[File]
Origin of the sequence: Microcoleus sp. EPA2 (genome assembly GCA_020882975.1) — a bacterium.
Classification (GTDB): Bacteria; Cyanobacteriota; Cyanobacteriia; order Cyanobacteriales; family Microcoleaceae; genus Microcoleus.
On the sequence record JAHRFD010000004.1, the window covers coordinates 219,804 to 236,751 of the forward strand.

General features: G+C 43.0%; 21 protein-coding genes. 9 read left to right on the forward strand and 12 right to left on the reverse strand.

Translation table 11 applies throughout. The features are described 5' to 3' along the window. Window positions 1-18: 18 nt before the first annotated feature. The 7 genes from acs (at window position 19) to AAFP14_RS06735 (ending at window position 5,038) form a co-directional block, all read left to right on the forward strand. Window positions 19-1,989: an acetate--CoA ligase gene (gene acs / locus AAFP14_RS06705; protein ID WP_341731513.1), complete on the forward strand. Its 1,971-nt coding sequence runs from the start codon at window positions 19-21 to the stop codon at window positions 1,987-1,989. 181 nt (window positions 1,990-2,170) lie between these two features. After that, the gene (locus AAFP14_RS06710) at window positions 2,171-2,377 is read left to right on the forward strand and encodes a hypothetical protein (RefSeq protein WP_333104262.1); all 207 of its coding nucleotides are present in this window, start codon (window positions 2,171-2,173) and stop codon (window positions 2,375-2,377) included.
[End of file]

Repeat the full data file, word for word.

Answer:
Origin of the sequence: Microcoleus sp. EPA2 (genome assembly GCA_020882975.1) — a bacterium.
Classification (GTDB): Bacteria; Cyanobacteriota; Cyanobacteriia; order Cyanobacteriales; family Microcoleaceae; genus Microcoleus.
On the sequence record JAHRFD010000004.1, the window covers coordinates 219,804 to 236,751 of the forward strand.

General features: G+C 43.0%; 21 protein-coding genes. 9 read left to right on the forward strand and 12 right to left on the reverse strand.

Translation table 11 applies throughout. The features are described 5' to 3' along the window. Window positions 1-18: 18 nt before the first annotated feature. The 7 genes from acs (at window position 19) to AAFP14_RS06735 (ending at window position 5,038) form a co-directional block, all read left to right on the forward strand. Window positions 19-1,989: an acetate--CoA ligase gene (gene acs / locus AAFP14_RS06705; protein ID WP_341731513.1), complete on the forward strand. Its 1,971-nt coding sequence runs from the start codon at window positions 19-21 to the stop codon at window positions 1,987-1,989. 181 nt (window positions 1,990-2,170) lie between these two features. After that, the gene (locus AAFP14_RS06710) at window positions 2,171-2,377 is read left to right on the forward strand and encodes a hypothetical protein (RefSeq protein WP_333104262.1); all 207 of its coding nucleotides are present in this window, start codon (window positions 2,171-2,173) and stop codon (window positions 2,375-2,377) included.